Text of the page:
There is a stark difference between how a successful person who has created a successful life on their own thinks, and how someone who has yet to have any major achievements thinks. You can then determine which side you want to take in future debates of having been scammed.
Example 1: College graduate, unemployed, $15,000 in student loan debt
Poor Person: I went to school and I am $15,000 in debt. I am unemployed and looking for work; I lost four years of my life listening to teachers who didn’t teach me anything. The education system is a scam.
Successful Person: I went to school and am $15,000 in debt. I am currently unemployed and looking for work. I spent four years of my life listening to teachers, but perhaps I didn’t choose the right major and didn’t pay close enough attention to everything else the school offered beyond the classroom.
If I would have known that I can access scholarships, grants, and other resources to help keep the debt lower, I most likely would not be in debt today. Lesson learned. Now I will learn how to write a better resume and sharpen my own skills so that I am more marketable for a job.
Example 2: After 10 years working at my company, they fired me
Poor Person: I worked 10 years at a job, gave it my all, made a lot of friends from coworkers, and listened to my boss only to find myself constantly exposed to changing policies, more training, and them hiring younger talent for less money. They eventually fired me, because I broke one rule or policy. Working for others is such a scam.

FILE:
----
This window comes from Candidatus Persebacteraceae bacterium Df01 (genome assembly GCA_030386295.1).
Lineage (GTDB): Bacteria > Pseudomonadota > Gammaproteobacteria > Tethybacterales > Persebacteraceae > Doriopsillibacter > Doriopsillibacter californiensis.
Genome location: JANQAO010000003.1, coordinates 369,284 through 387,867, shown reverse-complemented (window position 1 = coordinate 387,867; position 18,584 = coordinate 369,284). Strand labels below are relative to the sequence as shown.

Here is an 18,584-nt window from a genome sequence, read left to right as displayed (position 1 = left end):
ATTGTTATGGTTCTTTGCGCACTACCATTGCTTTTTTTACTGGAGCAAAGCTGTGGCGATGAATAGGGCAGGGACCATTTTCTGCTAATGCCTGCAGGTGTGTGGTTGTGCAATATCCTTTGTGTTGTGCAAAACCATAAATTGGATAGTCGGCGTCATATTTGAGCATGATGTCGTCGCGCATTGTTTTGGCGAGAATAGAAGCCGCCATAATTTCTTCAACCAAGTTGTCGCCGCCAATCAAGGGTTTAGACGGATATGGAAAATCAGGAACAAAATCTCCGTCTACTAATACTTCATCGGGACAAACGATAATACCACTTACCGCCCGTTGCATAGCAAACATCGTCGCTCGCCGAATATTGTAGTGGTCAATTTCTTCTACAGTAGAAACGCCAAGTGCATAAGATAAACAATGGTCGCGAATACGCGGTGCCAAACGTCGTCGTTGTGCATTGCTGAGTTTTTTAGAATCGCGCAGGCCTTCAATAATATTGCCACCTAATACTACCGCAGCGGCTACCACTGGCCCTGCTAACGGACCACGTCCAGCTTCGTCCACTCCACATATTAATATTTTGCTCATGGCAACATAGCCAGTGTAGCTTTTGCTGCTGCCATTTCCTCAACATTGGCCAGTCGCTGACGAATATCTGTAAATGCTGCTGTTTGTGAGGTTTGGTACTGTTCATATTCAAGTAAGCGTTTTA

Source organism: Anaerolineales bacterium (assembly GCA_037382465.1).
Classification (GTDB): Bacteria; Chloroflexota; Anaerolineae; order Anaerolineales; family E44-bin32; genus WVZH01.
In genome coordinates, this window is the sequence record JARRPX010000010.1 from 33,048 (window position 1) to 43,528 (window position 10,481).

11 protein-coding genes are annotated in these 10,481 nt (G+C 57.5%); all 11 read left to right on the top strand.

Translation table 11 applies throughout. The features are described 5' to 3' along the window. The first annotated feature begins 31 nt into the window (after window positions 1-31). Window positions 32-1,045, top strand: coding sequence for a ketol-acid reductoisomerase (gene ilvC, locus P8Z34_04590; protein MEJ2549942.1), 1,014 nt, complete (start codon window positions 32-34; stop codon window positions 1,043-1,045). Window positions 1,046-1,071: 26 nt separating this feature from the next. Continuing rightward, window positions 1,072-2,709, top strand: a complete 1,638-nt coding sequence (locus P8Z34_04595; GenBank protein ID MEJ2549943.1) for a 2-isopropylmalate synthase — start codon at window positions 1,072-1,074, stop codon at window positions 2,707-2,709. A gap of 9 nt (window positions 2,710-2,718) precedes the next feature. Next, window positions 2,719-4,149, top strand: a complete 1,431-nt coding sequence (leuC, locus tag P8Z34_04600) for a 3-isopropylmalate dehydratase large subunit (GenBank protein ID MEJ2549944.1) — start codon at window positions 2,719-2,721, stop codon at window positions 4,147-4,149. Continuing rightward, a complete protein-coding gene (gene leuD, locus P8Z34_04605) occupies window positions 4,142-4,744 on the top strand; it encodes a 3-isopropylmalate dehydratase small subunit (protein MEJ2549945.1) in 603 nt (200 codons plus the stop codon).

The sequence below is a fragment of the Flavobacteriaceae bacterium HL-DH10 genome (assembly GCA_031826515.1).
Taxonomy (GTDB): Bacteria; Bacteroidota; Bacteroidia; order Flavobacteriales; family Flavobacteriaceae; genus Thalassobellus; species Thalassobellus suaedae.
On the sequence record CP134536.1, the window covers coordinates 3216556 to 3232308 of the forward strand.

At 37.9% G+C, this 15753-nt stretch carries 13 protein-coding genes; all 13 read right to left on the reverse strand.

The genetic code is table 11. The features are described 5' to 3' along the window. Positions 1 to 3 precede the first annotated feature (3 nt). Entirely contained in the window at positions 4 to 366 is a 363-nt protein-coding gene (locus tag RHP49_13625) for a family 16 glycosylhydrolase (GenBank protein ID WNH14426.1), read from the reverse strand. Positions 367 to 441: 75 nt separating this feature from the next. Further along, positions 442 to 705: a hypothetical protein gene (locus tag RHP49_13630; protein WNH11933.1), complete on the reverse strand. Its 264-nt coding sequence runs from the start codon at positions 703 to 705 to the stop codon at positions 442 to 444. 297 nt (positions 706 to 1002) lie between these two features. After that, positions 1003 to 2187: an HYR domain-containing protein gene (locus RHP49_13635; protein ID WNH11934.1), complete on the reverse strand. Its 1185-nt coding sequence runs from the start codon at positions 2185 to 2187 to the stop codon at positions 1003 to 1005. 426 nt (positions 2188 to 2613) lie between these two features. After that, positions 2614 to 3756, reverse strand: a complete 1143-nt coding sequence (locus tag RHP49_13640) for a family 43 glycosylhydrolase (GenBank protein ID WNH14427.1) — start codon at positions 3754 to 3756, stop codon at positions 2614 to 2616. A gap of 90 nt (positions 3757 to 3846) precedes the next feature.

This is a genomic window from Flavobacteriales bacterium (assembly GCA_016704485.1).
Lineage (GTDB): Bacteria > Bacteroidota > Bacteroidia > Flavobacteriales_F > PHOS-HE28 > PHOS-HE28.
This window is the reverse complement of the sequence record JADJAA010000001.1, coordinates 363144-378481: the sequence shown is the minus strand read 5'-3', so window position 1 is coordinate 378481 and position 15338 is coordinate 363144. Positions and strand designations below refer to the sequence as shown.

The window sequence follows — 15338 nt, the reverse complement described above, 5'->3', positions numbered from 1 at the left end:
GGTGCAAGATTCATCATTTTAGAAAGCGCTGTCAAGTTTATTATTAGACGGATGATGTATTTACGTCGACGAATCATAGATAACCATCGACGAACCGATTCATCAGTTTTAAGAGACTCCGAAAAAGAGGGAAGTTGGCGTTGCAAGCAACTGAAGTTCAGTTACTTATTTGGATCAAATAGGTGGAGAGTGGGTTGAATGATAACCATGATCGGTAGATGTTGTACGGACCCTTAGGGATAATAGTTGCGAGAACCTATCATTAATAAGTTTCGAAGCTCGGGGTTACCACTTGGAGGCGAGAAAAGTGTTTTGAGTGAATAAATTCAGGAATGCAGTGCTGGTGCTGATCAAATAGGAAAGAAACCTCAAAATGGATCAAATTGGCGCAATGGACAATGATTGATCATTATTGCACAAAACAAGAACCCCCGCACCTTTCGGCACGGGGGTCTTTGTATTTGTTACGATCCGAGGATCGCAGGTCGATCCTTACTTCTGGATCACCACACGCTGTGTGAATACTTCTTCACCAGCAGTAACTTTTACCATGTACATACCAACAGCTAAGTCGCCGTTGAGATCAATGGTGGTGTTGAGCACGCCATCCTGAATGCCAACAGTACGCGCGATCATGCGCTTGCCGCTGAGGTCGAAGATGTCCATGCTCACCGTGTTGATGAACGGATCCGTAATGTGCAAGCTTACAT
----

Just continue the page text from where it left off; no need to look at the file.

Successful Person: I worked 10 years at a job, gave it my all, made a lot of friends from coworkers, and listened to my boss only to find myself constantly exposed to changing policies, more training, and them hiring younger talent for less money. They eventually fired me, because I broke one rule or policy.
I wonder if I could have prevented that by keeping myself up-to-date and showing them my value by improving my skills on my own time. I learned a lot in my 10 years there; valuable learning I can use today as experience to be more marketable. Using these skills, I can even look into being in business for myself, because I am not sure the corporate system is for me since I am more independent and creative. Lesson learned, but I may have to find another job until I can support my new business ideas.